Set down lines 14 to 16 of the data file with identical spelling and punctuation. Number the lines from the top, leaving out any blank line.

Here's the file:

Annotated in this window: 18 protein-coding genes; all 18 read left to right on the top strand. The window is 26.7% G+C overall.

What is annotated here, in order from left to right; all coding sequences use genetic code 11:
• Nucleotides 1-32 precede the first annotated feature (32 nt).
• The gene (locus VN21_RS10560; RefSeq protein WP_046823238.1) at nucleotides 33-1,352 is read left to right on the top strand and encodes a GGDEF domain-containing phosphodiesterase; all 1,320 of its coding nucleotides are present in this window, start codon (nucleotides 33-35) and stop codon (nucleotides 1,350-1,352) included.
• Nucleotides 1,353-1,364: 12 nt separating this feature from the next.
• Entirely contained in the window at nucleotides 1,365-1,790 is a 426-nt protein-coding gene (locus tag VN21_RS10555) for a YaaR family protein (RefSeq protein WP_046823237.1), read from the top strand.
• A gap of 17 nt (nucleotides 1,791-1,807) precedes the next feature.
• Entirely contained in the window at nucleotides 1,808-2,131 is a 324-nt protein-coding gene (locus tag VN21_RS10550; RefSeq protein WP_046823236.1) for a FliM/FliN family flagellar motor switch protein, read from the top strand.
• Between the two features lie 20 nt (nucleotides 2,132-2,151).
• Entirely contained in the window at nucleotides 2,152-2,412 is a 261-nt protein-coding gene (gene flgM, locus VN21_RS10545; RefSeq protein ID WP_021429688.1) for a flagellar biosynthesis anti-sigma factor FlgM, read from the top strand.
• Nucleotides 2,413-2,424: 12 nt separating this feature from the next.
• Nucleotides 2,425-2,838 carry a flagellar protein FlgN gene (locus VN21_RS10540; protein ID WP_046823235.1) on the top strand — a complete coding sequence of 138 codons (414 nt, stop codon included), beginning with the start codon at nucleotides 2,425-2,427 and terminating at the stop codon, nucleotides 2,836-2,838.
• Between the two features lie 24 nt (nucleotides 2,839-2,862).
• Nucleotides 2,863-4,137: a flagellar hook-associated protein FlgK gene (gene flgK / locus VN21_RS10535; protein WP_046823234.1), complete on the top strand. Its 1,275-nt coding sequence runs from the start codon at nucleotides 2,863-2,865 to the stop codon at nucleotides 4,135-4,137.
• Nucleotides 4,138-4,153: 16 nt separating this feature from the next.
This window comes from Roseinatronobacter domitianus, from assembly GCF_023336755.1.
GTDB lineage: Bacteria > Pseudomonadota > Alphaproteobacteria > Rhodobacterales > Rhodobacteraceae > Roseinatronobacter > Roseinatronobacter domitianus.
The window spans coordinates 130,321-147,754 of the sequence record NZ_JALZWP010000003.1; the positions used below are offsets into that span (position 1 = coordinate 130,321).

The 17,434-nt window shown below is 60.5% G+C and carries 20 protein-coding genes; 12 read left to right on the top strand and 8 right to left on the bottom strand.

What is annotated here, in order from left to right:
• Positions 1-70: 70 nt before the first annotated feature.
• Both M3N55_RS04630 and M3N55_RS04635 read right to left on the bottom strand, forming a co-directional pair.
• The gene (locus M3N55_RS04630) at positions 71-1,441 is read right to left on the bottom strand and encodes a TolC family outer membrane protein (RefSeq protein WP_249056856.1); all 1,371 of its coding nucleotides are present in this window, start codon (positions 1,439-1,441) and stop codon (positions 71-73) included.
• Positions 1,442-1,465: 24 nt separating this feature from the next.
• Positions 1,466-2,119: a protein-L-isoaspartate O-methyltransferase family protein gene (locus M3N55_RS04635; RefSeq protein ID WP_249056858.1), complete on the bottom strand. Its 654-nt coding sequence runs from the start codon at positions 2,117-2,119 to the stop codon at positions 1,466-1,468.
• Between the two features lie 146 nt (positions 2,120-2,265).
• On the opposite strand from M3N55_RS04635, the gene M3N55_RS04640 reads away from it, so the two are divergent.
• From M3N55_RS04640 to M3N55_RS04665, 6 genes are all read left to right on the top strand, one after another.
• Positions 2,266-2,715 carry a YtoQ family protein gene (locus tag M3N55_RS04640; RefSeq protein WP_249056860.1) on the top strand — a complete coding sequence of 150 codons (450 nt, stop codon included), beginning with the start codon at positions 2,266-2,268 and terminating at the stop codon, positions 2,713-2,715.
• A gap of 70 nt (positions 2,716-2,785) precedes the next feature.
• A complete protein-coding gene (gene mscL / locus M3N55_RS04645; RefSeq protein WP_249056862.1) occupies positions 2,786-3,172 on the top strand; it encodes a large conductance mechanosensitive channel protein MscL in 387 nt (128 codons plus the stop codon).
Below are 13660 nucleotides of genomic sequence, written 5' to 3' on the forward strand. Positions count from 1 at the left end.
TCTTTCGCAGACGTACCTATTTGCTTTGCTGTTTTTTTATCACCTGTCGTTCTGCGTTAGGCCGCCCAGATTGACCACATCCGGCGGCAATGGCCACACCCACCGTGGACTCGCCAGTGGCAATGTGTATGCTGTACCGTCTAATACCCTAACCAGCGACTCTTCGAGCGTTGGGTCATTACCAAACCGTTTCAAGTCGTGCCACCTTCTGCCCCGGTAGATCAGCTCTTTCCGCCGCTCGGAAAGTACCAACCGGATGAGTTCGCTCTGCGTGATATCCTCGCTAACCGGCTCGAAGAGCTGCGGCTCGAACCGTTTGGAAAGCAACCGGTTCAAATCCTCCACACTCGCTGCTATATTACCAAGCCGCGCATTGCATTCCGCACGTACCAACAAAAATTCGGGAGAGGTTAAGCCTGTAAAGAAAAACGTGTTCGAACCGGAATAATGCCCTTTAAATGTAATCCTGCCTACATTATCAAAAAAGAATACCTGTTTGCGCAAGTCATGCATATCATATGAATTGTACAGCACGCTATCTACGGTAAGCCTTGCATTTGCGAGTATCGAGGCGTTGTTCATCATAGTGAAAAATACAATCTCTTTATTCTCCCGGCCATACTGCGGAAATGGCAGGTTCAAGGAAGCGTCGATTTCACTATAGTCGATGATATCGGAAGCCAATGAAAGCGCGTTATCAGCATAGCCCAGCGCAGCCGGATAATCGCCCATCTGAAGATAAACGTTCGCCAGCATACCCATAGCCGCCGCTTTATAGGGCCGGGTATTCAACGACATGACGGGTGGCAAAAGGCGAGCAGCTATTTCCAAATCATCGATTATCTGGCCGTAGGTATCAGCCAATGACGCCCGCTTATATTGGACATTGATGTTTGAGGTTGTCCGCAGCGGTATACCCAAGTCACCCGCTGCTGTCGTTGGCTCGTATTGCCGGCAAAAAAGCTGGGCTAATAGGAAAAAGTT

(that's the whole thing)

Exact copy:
• Nucleotides 2,863-4,137: a flagellar hook-associated protein FlgK gene (gene flgK / locus VN21_RS10535; protein WP_046823234.1), complete on the top strand. Its 1,275-nt coding sequence runs from the start codon at nucleotides 2,863-2,865 to the stop codon at nucleotides 4,135-4,137.
• Nucleotides 4,138-4,153: 16 nt separating this feature from the next.
This window comes from Roseinatronobacter domitianus, from assembly GCF_023336755.1.